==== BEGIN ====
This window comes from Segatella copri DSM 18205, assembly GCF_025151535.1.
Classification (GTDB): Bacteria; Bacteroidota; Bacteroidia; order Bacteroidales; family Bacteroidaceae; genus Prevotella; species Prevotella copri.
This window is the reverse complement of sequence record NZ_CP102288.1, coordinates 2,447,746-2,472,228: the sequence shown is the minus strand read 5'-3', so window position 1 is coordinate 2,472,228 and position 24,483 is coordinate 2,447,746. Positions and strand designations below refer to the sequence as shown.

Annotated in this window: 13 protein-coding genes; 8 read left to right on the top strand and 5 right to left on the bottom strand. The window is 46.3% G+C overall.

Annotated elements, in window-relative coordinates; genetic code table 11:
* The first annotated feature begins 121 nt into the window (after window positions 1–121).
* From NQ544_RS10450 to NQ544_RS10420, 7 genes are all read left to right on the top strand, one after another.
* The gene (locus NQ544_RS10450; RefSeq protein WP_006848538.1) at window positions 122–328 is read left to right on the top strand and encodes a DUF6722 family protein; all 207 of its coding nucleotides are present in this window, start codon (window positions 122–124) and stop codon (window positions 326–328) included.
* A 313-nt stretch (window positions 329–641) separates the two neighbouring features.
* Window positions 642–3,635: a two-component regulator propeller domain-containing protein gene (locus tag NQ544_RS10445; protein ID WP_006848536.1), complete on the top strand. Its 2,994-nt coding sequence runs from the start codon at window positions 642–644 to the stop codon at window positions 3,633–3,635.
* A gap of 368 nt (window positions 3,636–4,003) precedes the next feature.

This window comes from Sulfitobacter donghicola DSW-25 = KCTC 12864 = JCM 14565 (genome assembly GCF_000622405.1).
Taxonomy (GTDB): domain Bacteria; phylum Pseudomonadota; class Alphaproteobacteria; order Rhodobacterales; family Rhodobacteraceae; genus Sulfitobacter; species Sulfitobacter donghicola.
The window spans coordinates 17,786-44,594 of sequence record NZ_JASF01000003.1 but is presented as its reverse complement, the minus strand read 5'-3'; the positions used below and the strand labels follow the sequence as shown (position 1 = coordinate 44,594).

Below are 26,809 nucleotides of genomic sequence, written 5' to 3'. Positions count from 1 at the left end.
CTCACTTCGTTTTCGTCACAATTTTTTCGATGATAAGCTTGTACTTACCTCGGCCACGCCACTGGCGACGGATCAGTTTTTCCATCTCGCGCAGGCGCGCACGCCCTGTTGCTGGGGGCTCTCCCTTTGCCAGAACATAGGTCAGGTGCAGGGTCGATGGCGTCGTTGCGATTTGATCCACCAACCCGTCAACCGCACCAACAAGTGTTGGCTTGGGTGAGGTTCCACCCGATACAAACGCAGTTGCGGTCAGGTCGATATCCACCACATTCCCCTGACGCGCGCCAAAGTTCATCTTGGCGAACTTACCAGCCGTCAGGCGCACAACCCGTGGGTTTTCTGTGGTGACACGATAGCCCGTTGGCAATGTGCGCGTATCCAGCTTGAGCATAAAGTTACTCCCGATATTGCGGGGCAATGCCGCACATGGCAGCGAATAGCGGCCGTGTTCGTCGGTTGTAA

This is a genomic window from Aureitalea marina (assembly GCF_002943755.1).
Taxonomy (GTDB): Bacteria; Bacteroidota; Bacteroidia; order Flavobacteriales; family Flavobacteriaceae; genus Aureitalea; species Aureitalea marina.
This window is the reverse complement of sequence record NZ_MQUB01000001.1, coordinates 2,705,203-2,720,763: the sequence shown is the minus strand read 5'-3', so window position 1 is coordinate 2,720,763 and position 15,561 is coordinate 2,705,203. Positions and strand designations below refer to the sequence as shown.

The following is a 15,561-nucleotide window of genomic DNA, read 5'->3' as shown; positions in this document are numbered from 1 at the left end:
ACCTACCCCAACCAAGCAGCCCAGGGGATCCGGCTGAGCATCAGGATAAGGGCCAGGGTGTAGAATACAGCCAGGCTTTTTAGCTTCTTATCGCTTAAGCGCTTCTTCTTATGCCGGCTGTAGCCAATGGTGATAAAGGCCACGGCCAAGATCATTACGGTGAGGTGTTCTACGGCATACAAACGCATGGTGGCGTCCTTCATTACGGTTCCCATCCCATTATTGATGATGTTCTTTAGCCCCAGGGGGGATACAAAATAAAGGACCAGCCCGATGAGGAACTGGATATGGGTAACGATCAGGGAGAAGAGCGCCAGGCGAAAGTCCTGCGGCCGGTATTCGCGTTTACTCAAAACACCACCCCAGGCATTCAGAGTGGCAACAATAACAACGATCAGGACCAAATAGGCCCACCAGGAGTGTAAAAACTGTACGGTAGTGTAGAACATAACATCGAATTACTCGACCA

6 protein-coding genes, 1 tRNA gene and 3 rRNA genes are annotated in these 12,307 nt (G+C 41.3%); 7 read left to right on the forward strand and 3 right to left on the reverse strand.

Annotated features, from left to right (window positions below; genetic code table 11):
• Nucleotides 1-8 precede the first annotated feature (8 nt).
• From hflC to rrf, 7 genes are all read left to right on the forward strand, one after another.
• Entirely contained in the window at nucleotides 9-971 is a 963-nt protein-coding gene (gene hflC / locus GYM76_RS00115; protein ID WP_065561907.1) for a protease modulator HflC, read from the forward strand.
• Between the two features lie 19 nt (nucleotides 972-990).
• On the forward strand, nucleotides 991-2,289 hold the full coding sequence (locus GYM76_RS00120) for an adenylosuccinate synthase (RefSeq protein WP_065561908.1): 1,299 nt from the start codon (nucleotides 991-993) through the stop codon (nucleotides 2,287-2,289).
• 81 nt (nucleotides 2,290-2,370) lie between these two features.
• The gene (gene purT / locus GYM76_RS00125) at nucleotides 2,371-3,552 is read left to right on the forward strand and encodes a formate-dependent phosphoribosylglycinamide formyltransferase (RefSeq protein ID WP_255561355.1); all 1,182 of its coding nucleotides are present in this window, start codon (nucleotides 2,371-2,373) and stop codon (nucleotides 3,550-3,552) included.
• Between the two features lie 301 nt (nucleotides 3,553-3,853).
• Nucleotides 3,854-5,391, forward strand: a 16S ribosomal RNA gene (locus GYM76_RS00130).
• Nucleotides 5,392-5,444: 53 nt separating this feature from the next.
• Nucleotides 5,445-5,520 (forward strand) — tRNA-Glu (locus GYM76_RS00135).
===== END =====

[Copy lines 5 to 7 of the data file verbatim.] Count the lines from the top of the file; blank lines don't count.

Annotated elements, in window-relative coordinates; genetic code table 11:
* The first annotated feature begins 121 nt into the window (after window positions 1–121).
* From NQ544_RS10450 to NQ544_RS10420, 7 genes are all read left to right on the top strand, one after another.